Using this logic, you immediately drown upon entering any body of water unless in combat, because you can only hold your breath a number of rounds and there are no rounds outside of combat.

Really, interpretations of the rules that promote Super Drowning Skills (http://tvtropes.org/pmwiki/pmwiki.php/Main/SuperDrowningSkills)?

Ninetail
2009-07-09, 06:38 PM
Yes. Yes it does. Being unconscious means possessing no conscious thought at all - so there's no way to actually react to someone speaking to you.

(Despite popular misconception, sleep is not unconsciousness. Routinely going unconscious will result in brain damage in some cases. Not a very good survival technique!)

Now read the second part of what I posted, then look into what I told you to look into, then come back here and retract your post. :p

Unless you're going to argue that comatose is not the same thing as unconsciousness, that is.

Kurald Galain
2009-07-10, 01:48 AM
Maybe it's words. Being unconscious doesn't mean they can't hear you on some level.

Well, see, here's the thing: if an unconscious person can hear you (which frankly is not a given), then (1) that doesn't mean he can snap instantly awake, and (2) it doesn't explain why he can hear only the warlord and not the rest of the party.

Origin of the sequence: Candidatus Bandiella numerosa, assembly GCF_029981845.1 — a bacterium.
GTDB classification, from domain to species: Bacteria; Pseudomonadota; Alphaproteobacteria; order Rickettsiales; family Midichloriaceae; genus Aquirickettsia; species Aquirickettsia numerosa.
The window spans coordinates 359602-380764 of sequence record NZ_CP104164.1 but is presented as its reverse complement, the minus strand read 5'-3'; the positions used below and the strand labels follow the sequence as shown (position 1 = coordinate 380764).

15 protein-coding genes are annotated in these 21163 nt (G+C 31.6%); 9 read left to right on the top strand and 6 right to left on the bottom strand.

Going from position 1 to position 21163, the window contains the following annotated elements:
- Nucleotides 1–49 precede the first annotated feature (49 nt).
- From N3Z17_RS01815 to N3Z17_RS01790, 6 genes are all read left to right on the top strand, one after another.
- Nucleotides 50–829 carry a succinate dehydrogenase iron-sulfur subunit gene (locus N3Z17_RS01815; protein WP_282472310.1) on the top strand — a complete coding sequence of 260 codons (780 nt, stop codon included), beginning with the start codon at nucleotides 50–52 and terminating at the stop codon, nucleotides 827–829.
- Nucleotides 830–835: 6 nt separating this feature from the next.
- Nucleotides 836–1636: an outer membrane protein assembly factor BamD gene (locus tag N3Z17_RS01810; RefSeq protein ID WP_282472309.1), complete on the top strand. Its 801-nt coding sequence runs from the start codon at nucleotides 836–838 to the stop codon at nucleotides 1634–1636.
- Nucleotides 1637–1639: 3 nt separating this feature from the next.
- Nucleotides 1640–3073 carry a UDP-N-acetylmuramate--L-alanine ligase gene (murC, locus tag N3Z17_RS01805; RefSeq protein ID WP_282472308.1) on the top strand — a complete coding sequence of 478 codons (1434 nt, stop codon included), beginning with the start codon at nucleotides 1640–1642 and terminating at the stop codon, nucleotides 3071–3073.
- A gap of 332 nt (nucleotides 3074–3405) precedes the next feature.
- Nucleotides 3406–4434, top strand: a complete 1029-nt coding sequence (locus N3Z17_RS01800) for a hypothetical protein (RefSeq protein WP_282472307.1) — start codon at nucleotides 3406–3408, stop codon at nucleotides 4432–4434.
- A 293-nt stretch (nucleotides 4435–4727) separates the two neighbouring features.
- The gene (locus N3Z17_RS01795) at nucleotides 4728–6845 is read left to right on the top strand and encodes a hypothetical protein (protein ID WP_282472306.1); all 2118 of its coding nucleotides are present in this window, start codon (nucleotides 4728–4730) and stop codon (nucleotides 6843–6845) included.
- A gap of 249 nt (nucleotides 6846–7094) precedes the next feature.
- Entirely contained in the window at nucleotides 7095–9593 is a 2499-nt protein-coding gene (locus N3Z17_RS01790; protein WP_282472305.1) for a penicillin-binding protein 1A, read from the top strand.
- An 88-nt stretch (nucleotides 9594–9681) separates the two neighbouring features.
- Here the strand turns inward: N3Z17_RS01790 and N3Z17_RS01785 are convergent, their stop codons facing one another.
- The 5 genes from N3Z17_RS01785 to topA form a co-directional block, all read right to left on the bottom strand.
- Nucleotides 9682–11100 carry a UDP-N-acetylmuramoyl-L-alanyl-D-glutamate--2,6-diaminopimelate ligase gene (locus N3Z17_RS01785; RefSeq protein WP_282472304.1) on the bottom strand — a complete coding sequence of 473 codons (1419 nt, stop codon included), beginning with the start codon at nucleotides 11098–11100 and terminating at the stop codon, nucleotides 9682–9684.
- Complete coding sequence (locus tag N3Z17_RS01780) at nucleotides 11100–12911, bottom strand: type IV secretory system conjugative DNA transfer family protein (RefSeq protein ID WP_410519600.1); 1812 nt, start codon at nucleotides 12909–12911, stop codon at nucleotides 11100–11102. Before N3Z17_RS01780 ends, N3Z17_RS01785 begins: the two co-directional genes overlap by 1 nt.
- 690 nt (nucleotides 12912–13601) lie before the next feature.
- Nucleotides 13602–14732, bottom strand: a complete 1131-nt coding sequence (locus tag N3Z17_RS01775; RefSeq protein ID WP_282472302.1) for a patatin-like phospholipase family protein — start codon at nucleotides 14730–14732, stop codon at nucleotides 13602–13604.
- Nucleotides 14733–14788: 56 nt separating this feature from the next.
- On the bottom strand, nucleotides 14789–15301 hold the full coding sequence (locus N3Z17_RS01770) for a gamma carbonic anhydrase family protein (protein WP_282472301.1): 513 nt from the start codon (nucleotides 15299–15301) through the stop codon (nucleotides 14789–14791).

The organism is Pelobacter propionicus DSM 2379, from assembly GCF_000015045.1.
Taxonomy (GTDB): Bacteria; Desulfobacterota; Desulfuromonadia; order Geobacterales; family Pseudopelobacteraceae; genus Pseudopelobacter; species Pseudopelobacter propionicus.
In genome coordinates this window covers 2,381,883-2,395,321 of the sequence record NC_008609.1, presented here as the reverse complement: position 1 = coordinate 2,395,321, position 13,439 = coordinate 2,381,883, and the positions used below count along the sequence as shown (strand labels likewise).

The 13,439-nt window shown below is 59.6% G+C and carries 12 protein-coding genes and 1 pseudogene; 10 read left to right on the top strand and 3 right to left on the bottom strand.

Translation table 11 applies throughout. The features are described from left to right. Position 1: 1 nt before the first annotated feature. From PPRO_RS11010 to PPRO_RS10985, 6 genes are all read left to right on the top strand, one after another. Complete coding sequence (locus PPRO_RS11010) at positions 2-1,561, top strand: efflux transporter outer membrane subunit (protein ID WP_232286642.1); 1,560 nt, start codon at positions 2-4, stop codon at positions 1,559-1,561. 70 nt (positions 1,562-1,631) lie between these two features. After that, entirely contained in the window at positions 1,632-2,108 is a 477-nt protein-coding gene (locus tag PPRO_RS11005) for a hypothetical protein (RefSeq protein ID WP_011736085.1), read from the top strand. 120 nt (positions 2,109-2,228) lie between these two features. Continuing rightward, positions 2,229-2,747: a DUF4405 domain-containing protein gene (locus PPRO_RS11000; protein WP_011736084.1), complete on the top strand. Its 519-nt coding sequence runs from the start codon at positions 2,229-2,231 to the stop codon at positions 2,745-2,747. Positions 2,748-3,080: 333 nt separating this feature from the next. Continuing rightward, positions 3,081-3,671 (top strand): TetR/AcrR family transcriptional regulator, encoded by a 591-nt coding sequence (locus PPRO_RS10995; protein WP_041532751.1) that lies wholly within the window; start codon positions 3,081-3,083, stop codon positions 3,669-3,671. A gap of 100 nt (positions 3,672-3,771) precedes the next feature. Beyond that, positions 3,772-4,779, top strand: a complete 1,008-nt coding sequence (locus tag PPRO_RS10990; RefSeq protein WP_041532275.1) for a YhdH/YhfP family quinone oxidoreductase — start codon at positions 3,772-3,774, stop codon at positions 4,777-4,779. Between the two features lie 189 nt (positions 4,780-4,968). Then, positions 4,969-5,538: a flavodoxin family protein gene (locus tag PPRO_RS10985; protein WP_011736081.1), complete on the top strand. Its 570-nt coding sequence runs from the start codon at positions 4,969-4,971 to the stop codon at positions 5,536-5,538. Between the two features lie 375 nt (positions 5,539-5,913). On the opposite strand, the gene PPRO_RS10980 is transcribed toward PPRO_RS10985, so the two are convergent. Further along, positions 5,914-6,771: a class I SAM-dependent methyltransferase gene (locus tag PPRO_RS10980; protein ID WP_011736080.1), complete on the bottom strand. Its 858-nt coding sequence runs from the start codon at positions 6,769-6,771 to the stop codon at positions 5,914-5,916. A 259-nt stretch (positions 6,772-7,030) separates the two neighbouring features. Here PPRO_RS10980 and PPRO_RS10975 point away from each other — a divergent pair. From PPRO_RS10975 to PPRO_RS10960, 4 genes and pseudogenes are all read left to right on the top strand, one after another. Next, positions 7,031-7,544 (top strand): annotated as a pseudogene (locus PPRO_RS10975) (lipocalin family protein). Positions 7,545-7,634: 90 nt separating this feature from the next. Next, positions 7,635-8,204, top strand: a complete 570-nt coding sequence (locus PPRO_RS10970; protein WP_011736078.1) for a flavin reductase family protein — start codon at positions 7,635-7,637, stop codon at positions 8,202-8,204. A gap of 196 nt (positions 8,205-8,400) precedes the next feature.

lesser_minion
2009-07-10, 04:29 AM
I think the justification for Inspiring Word restoring a character from zero or fewer hitpoints is meant to be that the character is 'incapacitated' rather than fully unconscious - i.e. too badly hurt to actually do anything, but still vaguely conscious. Quite a bit worse than TKO'd but still conscious on some level.

Of course, the power still works on characters who are definitely unconscious.

Kaiyanwang
2009-07-10, 04:53 AM
Do you recognize that the whole Warlord class needs a lot of work and "explain warlord powers" could be a discipline in the next olimpic games?

OK in rpg sometimes something needs handwaving, but...

Hat-Trick
2009-07-10, 04:58 AM
Apparently the Warlord trains to yell at people so much, it works to astonishing effect...

Interesting visual:

Drill Instructor: "Alright! 1,2,3-"
Recruits: "Suck It Up!"
Drill Instructor: "And Again!"

Sebastian
2009-07-10, 05:30 AM
Oh oh oh! The fact that you can't just cast a spell out of a spell book by reciting it in its entirety rather than committing everything to memory and activating it with the spell trigger incantation. I mean, honestly, it takes the wizard how long to read over it to have all of his spells for that day move into his brain, taking less and less time as he gains in levels despite having more spells and more complex spells to memorize, but he can't take like a short ritual or even a half hour to cast it straight?